Zombies: A Record of the Year of Infection: Field Notes by Dr. Robert Twombly Zombies discussion


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Eric Pablo Just a random idea i had after reading this, i thought to myself "This would make a great movie". Now i know there are HUNDREDS of zombie movies that have done things like this, but all fans of this book might agree. I'm in a video Production class and i could easily write a script for this no problem. I wanna see what everyone else thinks...


message 2: by Tom (new) - rated it 5 stars

Tom Allen I really really like the illustrations in this book. For me they're what makes it, so I think it would be an easy-ish story to turn into script form but to replicate the illustrations into moving images would be difficult.

Go for it though man, why the f*** not?!


Holden Attradies I definitely think if you could bring a this amazing book the film with the story in tact you would pretty much have the Vegan market locked down, I mean, they get to save the day, right?


message 4: by Don (new) - rated it 5 stars

Don Roff A movie version was in the works in 2010, but unfortunately, like so many would-be movies, was squashed by legalities.

I wrote a 15-page treatment for the film, which includes much more information than the book and a wrap-around story.

Since I already had written the book, I wanted to explore new territory with the film. Perhaps I'll share it someday.


Alexis Winning Don wrote: "A movie version was in the works in 2010, but unfortunately, like so many would-be movies, was squashed by legalities.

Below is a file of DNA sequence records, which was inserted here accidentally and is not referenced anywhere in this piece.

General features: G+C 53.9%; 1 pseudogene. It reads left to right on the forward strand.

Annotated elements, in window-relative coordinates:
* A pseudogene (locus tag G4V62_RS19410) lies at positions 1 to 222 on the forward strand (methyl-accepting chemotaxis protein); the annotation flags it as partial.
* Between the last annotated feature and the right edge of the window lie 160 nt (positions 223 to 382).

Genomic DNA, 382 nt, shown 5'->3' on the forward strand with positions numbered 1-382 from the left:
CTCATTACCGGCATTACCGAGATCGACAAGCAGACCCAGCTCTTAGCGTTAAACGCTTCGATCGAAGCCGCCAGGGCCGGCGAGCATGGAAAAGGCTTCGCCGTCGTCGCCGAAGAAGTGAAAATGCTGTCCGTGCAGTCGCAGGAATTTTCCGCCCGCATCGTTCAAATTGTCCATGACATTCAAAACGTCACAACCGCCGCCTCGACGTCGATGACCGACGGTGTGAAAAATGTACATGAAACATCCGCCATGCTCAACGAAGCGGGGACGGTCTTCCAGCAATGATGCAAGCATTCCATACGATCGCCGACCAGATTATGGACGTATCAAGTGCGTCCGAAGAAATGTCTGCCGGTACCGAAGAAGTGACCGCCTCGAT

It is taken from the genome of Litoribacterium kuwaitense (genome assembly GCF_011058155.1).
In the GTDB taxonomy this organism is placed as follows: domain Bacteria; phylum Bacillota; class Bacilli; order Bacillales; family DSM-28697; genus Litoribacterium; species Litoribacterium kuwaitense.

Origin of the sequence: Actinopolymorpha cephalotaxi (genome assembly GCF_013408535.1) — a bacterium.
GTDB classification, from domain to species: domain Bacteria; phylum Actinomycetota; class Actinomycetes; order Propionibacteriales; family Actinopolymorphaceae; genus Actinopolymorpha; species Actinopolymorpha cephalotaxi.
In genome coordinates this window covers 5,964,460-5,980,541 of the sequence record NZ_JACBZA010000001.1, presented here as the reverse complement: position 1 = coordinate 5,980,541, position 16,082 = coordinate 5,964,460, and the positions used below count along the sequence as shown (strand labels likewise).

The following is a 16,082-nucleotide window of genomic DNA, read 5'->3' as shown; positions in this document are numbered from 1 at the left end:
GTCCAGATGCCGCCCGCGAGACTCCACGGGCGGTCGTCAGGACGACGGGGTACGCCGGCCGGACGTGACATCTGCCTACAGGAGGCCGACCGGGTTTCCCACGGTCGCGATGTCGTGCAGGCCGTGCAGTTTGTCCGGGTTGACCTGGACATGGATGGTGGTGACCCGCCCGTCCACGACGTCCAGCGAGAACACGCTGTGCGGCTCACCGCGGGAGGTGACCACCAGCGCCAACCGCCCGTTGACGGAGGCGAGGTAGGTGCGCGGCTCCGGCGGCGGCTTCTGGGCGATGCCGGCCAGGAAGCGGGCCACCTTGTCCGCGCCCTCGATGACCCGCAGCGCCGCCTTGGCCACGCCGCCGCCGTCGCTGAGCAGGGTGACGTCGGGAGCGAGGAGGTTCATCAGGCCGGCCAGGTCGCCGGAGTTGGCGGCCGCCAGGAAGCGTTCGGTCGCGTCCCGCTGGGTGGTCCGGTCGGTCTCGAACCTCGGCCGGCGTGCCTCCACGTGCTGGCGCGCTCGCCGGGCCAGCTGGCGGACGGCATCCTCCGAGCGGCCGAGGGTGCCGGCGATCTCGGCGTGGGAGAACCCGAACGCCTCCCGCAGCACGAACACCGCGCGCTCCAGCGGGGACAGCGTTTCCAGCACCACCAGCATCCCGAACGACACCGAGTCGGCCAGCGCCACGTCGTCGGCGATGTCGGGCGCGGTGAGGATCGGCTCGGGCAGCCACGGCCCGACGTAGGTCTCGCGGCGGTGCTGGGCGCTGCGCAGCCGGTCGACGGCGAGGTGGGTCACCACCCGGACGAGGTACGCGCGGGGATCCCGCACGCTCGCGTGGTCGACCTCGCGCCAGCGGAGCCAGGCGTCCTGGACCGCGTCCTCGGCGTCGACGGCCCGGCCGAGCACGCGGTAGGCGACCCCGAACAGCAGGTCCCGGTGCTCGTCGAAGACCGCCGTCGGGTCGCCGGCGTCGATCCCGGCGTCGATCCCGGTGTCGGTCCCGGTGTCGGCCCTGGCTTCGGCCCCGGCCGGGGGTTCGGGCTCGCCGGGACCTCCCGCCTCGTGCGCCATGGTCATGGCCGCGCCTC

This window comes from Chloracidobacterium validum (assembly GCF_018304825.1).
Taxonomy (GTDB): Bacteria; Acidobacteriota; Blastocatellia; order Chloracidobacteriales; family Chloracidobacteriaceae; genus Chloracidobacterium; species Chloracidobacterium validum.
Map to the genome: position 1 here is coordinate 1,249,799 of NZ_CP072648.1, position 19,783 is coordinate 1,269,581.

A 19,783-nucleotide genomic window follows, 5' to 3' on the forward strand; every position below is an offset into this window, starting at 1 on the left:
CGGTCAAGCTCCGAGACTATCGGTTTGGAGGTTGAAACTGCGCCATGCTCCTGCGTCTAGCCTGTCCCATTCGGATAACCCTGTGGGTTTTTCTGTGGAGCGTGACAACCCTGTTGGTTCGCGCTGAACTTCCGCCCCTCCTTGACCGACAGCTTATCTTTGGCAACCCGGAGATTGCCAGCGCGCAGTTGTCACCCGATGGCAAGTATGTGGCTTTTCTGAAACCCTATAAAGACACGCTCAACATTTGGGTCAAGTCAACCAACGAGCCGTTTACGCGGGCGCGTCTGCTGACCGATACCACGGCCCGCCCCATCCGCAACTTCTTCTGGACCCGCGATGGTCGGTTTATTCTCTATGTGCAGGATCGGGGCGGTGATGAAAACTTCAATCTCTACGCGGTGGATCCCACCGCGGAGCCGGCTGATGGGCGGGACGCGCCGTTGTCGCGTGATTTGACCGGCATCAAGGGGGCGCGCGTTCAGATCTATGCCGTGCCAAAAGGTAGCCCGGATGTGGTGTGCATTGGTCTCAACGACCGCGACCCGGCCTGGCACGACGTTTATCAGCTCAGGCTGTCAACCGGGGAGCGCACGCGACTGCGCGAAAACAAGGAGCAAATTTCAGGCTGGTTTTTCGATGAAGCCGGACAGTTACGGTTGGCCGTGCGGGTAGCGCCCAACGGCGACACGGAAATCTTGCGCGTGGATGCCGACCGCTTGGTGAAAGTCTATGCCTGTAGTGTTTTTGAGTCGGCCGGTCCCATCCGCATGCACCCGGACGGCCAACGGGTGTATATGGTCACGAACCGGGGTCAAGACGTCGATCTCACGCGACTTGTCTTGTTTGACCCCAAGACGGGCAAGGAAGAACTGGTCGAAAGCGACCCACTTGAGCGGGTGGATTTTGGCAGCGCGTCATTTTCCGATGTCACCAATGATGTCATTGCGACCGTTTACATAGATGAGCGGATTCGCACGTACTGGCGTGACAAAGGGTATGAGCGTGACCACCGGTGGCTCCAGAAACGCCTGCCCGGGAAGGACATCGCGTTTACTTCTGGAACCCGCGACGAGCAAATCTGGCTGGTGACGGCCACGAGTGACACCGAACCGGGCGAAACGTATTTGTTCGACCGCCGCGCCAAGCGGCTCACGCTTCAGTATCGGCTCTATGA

I wrote a 15-page treatment for the film, which includes much more informati..."


Don, This is one of my favourite zombie books of all time. I lost my copy in a house fire this summer, and I am planning to replace it very soon. It would make a fantastic movie. Stupid legalities.


message 6: by Don (new) - rated it 5 stars

Don Roff Thanks, Alexis. Sorry to hear about your house fire. That's terrible.


Alexis Winning These things happen I suppose :/

So what was your inspiration for the book? I must say I really like the idea of compounded amounts of food additives. One of the more original cause of zombies around :) Also, the Canadian setting, but I may be biased.

So what aspects would you bring to film? Different mediums require differing interpretations, so I'd be interested to hear what you would keep/change.


message 8: by Don (last edited Mar 11, 2012 03:06PM) (new) - rated it 5 stars

Don Roff Here was an interview with me regarding the books' creation. It's fairly informative and a quick read: http://undeathmatch.wordpress.com/200...

Regarding the food additive, that actually came from my daughter, Autumn, who was 6 at the time I was writing it. She's hyper sensitive to artificial colors and flavors (actually most of us are and aren't aware of it).

There's scientific proof that that kind of stuff changes behavior, makes you eat more, kills you quicker, et al. I didn't want to create cannibalistic zombies just because people think they should be that way. I wanted to give them a REASON to be cannibalistic.

So, if people are inundated enough with the stuff, they change.

Other people who haven't become the living dead still have the C88 compound in them (it's in virtually all processed foods). So the zombies don't so much want to eat people as they want that excitotoxin compound WITHIN the people. (A clue was the zombie tearing off its own arm and eating it.) When these zombies are desperate, they self-cannibalize.

As I was writing the book, Manitoba popped into my mind (and I don't know why). Doing more research, it made sense for Twombly to go there. That's the Canada connection. I've never been up there, only Vancouver, but it seems lovely -- and cold.